You swerved for a skunk and wrecked your ride; now your car insurance is going to double, right? Not necessarily. Things like increasing your deductible, reducing your coverage, or taking a driving class can help you to save money on car insurance after an accident.

If you’re reading this article, you may have gotten into a car accident recently. We hate to give you more bad news, but even if you weren’t injured, you may feel some pain in your pocket the next time your car insurance is up for renewal.

How much does car insurance go up after an accident?

Car insurance companies often raise premiums for drivers who have recently been in an accident — but not always.

“If the accident is not your fault, it’s the first in which you’ve been involved, and your driving history is free of moving violations and/or insurance claims, you may have no premium increase at all,” says Loretta Worters, vice-president of the Insurance Information Institute.

However, if you’re to blame, or your insurance company feels that you’ve just been in too many accidents (even if none have been your fault), your premium will likely increase. In fact, it may even double. A recent Forbes Advisor analysis reports an average premium increase of 45% for accidents with property damage and 47% for those with injuries.

Similarly, a 2022 analysis by Insurance.com revealed a national average rate increase of 52% after an at-fault accident. These premium hikes generally stick around for three years.

Before you panic, here’s some advice on how you can put the brakes on any premium increases after you’ve been involved in a car accident.

Tip #1: Talk to your insurer first

Car insurance premiums depend on a number of personal details like your age and driving history. Additionally, your unique surcharge, which is the fee added to your premium following an at-fault accident (it may also follow a ticket, late payment, etc.), can fluctuate based on a variety of factors, such as your specific insurer, the state you live in, and the severity of the accident.

For this reason, after any kind of accident, no matter how small, it’s imperative that you contact your insurance agent immediately to see how it will affect your premium. This eliminates the stress of getting an unexpectedly high bill in the mail and gives you — and your budget — time to adjust.

Tip #2: Look for the “accident forgiveness clause”

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The auto industry’s rule of thumb is that most drivers will have three to four accidents in their lifetime. Because some insurers have accepted that accidents are simply a part of life, many are willing to ignore your first mishap and not raise your premium.

That’s where an accident forgiveness clause comes in. It’s an add-on to your policy that ensures your premium won’t go up after your first accident. The catch, of course, is that it needs to already be part of your policy — you can’t get into an accident and then ask to add it on. However, there is a possibility you may already have an accident forgiveness clause and not even know it.

“The details vary by company,” says Worters. “Some may give you accident forgiveness immediately, while others will only do so after you’ve been an accident-free policyholder for as many as three to five years. They also may require no moving violations for three years.”

Just keep in mind it’s not a 100% get-out-of-jail-free pass. There are limits to accident forgiveness, such as it only being good for one accident per policy (not per driver on the policy). Additionally, even if your insurance premium doesn’t go up, the accident will remain on your driving record — which means future insurers could see it and set your rate accordingly.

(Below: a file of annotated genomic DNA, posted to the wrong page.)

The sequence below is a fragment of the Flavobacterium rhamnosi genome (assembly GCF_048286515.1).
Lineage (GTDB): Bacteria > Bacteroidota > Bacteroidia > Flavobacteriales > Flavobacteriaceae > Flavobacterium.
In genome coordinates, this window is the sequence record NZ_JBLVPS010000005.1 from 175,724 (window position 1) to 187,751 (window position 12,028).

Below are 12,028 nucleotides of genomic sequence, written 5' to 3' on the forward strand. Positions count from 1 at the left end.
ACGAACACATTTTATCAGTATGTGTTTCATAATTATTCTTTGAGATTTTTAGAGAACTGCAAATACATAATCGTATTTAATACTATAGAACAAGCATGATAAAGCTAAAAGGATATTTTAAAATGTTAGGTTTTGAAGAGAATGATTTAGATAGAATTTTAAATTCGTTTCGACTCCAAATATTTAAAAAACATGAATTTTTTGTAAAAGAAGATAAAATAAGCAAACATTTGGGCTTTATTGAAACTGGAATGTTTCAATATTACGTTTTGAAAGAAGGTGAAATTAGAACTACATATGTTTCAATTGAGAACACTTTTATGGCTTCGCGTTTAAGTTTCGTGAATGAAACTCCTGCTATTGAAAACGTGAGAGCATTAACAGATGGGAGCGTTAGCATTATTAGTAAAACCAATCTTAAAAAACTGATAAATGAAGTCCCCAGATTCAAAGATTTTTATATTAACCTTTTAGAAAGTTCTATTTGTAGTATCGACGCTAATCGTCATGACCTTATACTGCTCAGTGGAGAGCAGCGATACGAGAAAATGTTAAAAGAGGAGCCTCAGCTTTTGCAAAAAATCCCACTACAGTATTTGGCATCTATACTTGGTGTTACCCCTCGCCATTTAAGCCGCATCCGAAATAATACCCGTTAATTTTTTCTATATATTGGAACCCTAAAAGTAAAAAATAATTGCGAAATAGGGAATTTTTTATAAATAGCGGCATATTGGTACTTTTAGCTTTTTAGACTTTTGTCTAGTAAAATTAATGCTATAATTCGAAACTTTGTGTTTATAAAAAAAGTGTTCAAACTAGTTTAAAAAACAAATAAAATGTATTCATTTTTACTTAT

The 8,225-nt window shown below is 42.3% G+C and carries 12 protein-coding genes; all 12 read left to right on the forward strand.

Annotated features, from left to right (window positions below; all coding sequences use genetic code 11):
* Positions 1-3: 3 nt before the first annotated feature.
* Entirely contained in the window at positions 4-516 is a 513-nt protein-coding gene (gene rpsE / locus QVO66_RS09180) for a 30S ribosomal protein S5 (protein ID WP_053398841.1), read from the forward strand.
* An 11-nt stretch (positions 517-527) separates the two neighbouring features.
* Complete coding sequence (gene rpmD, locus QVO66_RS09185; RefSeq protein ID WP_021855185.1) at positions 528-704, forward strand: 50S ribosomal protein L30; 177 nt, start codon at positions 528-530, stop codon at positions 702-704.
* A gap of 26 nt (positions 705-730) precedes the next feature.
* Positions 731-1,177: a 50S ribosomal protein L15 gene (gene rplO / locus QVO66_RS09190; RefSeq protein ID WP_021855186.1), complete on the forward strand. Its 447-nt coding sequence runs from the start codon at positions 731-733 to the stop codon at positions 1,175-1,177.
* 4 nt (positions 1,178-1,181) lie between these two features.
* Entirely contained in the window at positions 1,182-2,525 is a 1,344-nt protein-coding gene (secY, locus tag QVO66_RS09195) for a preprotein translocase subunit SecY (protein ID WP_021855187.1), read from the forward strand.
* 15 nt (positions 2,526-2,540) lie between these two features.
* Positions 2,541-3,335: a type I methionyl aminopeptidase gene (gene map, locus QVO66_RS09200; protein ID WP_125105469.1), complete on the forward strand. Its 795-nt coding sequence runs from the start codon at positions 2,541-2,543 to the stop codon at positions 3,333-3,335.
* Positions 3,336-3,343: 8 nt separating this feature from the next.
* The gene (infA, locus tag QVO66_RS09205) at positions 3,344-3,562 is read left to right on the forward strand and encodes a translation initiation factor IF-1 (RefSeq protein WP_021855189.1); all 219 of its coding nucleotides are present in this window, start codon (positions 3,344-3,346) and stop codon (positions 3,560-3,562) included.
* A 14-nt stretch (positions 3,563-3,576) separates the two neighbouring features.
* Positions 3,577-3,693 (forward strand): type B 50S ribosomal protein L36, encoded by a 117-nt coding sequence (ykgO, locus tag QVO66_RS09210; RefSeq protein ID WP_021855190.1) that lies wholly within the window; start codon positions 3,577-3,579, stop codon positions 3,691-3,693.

It’s also not offered by every insurer, nor is it even available in every state.

Tip #3: Shop for a new policy

If you’re still not happy with your renewal rate, use our resources to shop for a new car insurance policy. In fact, it’s a good idea to browse competitor sites in search of a lower premium every so often, whether you’ve been in an accident or not.

Read more: Why is my car insurance so high? (And how to lower it)

Insurance rates fluctuate all the time, so staying with the same company year after year can prevent you from saving money elsewhere. In general, you should compare quotes before you renew your policy and whenever you experience a relevant life change (you purchase a new car, add or remove a driver from your policy, move out of state, etc.). You won’t be penalized for swapping policies every so often, but research thoroughly before you make any changes. And be sure to ask about any cancellation fees.

Here are a few tips to keep in mind as you shop around:

  • Bundle your home and car insurance — Premiums vary substantially from company to company, but if you have home insurance through another provider, include it on your list of potential car insurers. You can get a discount by “bundling” your home and car insurance with the same company.
  • Pay attention to the company’s reputation — Keep in mind that money shouldn’t be the only factor when making your final decision. “Select an insurance company that has a reputation for good customer service and is financially stable,” says Worters. “Check consumer publications and your state insurance department for customer satisfaction surveys and find out if they are financially stable through rating companies such as AM Best.”
  • Use a policy aggregator — Companies like Policygenius and Credible can help you find a new policy because they compare personalized quotes from multiple insurance providers all in one location. No need to hop around from site to site to find the best deal.
  • Ask about your insurer’s loyalty discount — Before you commit to a new policy with a different insurance provider, ask if your current insurer offers a loyalty discount. Canceling your coverage will obviously disqualify you from receiving this benefit, so make sure you know what you’re saying goodbye to before you make the switch.
  • Ask about a cancellation fee — Some auto insurance providers, but not all, charge a fee if you cancel your coverage before the policy expires. It’s more likely that you won’t be charged, but it’s always best to check with your provider before you make any changes.

As a final tip, wait until your at-fault claim is closed before you consider switching insurance providers, and be truthful about your driving history as you shop. Potential insurers will ask you to report any accidents and moving violations you’ve received over the last few years. Don’t lie. They’ll discover all reported accidents or tickets in their databases.

Use our form below to easily find the best car insurance providers operating in your area.

Tip #4: Increase your deductible

If your insurance company does raise your premium, you can still lower the amount by increasing your deductible (the amount you’ll pay after you file a claim and your insurance kicks in).